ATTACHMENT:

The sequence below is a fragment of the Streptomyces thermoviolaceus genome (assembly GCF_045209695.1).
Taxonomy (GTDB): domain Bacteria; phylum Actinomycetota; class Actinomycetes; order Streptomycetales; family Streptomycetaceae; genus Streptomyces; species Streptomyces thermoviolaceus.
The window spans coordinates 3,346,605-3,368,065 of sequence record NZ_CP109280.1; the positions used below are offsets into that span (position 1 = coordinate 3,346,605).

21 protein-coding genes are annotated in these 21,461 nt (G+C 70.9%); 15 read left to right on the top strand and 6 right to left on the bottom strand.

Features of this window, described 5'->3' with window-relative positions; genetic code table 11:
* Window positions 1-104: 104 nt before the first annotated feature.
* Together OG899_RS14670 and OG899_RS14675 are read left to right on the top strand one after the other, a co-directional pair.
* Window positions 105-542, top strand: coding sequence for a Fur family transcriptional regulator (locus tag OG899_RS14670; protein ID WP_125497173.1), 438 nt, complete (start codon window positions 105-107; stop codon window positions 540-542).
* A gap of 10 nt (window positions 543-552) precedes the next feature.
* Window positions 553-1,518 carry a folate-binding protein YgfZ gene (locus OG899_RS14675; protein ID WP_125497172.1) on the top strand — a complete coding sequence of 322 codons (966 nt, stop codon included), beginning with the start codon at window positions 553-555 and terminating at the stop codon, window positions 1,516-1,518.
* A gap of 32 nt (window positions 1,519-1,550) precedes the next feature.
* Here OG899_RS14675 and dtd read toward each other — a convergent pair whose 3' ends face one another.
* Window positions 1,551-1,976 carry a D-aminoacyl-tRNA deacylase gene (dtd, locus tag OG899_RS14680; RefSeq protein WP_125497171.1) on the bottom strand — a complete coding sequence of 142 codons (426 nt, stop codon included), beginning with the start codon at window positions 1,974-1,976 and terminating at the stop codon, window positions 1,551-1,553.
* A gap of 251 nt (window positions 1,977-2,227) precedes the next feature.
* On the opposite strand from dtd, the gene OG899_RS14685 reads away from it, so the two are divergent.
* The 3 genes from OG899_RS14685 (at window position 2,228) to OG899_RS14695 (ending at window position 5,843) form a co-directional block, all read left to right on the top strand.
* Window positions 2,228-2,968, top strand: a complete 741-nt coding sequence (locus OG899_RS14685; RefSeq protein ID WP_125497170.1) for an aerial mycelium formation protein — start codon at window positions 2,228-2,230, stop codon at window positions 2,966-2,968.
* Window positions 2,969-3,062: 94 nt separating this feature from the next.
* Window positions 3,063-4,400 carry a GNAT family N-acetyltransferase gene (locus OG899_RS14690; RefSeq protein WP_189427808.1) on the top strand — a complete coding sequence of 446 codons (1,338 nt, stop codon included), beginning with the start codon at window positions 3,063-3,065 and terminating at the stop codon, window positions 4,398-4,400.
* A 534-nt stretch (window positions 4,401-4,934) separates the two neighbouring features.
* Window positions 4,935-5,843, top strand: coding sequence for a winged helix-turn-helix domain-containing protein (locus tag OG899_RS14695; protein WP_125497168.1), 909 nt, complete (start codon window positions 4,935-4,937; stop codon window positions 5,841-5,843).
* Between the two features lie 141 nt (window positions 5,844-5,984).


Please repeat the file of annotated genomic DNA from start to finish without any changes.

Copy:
The sequence below is a fragment of the Streptomyces thermoviolaceus genome (assembly GCF_045209695.1).
Taxonomy (GTDB): domain Bacteria; phylum Actinomycetota; class Actinomycetes; order Streptomycetales; family Streptomycetaceae; genus Streptomyces; species Streptomyces thermoviolaceus.
The window spans coordinates 3,346,605-3,368,065 of sequence record NZ_CP109280.1; the positions used below are offsets into that span (position 1 = coordinate 3,346,605).

21 protein-coding genes are annotated in these 21,461 nt (G+C 70.9%); 15 read left to right on the top strand and 6 right to left on the bottom strand.

Features of this window, described 5'->3' with window-relative positions; genetic code table 11:
* Window positions 1-104: 104 nt before the first annotated feature.
* Together OG899_RS14670 and OG899_RS14675 are read left to right on the top strand one after the other, a co-directional pair.
* Window positions 105-542, top strand: coding sequence for a Fur family transcriptional regulator (locus tag OG899_RS14670; protein ID WP_125497173.1), 438 nt, complete (start codon window positions 105-107; stop codon window positions 540-542).
* A gap of 10 nt (window positions 543-552) precedes the next feature.
* Window positions 553-1,518 carry a folate-binding protein YgfZ gene (locus OG899_RS14675; protein ID WP_125497172.1) on the top strand — a complete coding sequence of 322 codons (966 nt, stop codon included), beginning with the start codon at window positions 553-555 and terminating at the stop codon, window positions 1,516-1,518.
* A gap of 32 nt (window positions 1,519-1,550) precedes the next feature.
* Here OG899_RS14675 and dtd read toward each other — a convergent pair whose 3' ends face one another.
* Window positions 1,551-1,976 carry a D-aminoacyl-tRNA deacylase gene (dtd, locus tag OG899_RS14680; RefSeq protein WP_125497171.1) on the bottom strand — a complete coding sequence of 142 codons (426 nt, stop codon included), beginning with the start codon at window positions 1,974-1,976 and terminating at the stop codon, window positions 1,551-1,553.
* A gap of 251 nt (window positions 1,977-2,227) precedes the next feature.
* On the opposite strand from dtd, the gene OG899_RS14685 reads away from it, so the two are divergent.
* The 3 genes from OG899_RS14685 (at window position 2,228) to OG899_RS14695 (ending at window position 5,843) form a co-directional block, all read left to right on the top strand.
* Window positions 2,228-2,968, top strand: a complete 741-nt coding sequence (locus OG899_RS14685; RefSeq protein ID WP_125497170.1) for an aerial mycelium formation protein — start codon at window positions 2,228-2,230, stop codon at window positions 2,966-2,968.
* Window positions 2,969-3,062: 94 nt separating this feature from the next.
* Window positions 3,063-4,400 carry a GNAT family N-acetyltransferase gene (locus OG899_RS14690; RefSeq protein WP_189427808.1) on the top strand — a complete coding sequence of 446 codons (1,338 nt, stop codon included), beginning with the start codon at window positions 3,063-3,065 and terminating at the stop codon, window positions 4,398-4,400.
* A 534-nt stretch (window positions 4,401-4,934) separates the two neighbouring features.
* Window positions 4,935-5,843, top strand: coding sequence for a winged helix-turn-helix domain-containing protein (locus tag OG899_RS14695; protein WP_125497168.1), 909 nt, complete (start codon window positions 4,935-4,937; stop codon window positions 5,841-5,843).
* Between the two features lie 141 nt (window positions 5,844-5,984).